Reports put spotlight on ethics of AI

United Nations, University of Toronto cite ‘worrying developments,’ call for greater oversight, transparency

Reports put spotlight on ethics of AI

In a hard-hitting report, the United Nations High Commissioner for Human Rights is warning of the potential downsides of artificial intelligence (AI) in a variety of contexts, including employment, and calling for major changes.

The commissioner cites “worrying developments” that include “a sprawling ecosystem of largely non-transparent personal data collection” along with “the risk of discrimination linked to AI-based decisions.”

Those concerns are echoed by a report from the Institute for Gender and Economy (GATE) at the University of Toronto’s Rotman School of Management, which states that care and attention are urgently needed by businesses and governments to curb the technologies’ potential to reinforce gender and racial inequities.

Fundamental problems to AI

While employers are increasingly using AI for “more efficient and objective information” to monitor and manage workers — including hiring, promotions and dismissals — the potential for invasions of privacy are a concern, says the UN department. For example, companies are increasingly collecting workers’ health-related data or using AI for workplace monitoring in people’s homes.

“Both trends increase the risk of merging the data from workplace monitoring with non-job-related data inputs. These AI-based monitoring practices constitute vast privacy risks throughout the full data life cycle.”

In 2020, Canada’s privacy regulator requested feedback on new guidelines for companies that employ AI to collect personal and private data, and in November 2020, it issued a regulatory framework.

It’s also become apparent that the “quantitative social science basis” of many AI systems used for people management is not solid, and is prone to biases, says the United Nations report The right to privacy in the digital age. For example, if a company uses an AI hiring algorithm trained on historic data sets that favour male, white, middle-aged men, the resulting algorithm will disfavour women, people of colour and younger or older people who would have been equally qualified to fill the vacancy.

Plus, the accountability structures and transparency to protect workers are often lacking, and workers are given little or no explanation about AI-based monitoring practices, it says.

“While in some situations, companies have a genuine interest in preventing misconduct in the workplace, the measures to uphold that interest often do not justify the extensively invasive practices for quantifying the social modes of interaction and connected performance goals at work.”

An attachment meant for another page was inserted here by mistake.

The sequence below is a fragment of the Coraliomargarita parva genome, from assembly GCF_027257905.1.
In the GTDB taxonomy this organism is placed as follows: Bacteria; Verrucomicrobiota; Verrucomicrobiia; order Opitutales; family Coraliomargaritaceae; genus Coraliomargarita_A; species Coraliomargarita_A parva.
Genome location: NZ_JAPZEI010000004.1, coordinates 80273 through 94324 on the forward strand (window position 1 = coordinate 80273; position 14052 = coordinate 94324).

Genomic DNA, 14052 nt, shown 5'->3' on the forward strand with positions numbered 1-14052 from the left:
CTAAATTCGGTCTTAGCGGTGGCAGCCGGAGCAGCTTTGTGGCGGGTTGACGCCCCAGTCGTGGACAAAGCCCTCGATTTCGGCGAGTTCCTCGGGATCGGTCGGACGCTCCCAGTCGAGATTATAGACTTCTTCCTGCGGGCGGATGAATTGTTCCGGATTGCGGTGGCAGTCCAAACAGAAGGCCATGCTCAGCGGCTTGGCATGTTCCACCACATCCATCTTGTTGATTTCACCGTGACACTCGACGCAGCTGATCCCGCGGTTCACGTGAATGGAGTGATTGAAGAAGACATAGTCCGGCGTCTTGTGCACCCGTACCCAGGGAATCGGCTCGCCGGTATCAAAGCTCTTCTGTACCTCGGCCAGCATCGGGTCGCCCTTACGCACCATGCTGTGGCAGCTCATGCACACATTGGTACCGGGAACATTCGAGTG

Inequality and inequity in technology

While there can be good outcomes from the use of AI in terms of making processes, products and services more efficient and accurate, this technology is being created in a social and historical context where inequality and inequity already exists, says Carmina Ravanera, research associate at GATE.

“Even though people may think that technology is objective, or completely technical, in fact, research has shown in many ways that it's not.”

For example, Amazon abandoned a recruitment tool that turned out to be biased against women.

And while including more diverse people within a data set can help solve problems, there are potential negatives depending on how the data is used. For example, when race is removed as a data variable from the dataset, different variables end up being proxies for a race, such as joblessness or economic insecurity, creating the same results, she says, “because racialized folks tend to experience these things more than people who are white.”

The algorithms have also been used to monitor employee performance, as seen with Uber or Amazon, says Ravanera, who is co-author of the report An Equity Lens on Artificial Intelligence.

“[Employees] need to get higher ratings or they'll be removed from platforms and things like that. And research has been done showing that can have poor mental health outcomes or increased stress and increased feelings of privacy invasions for employees.”

Any company that trains on models based on biased data further perpetuates this problem, says Jahanzaib Ansari, CEO of Knockri in Toronto, an AI video skills assessment tool.

“[It’s about] really making sure that there are steps in place, and eliminating that [bias] is extremely important… if there's any data that has been trained by humans, it is nearly impossible to fully get all the bias out of there and this is a huge problem.”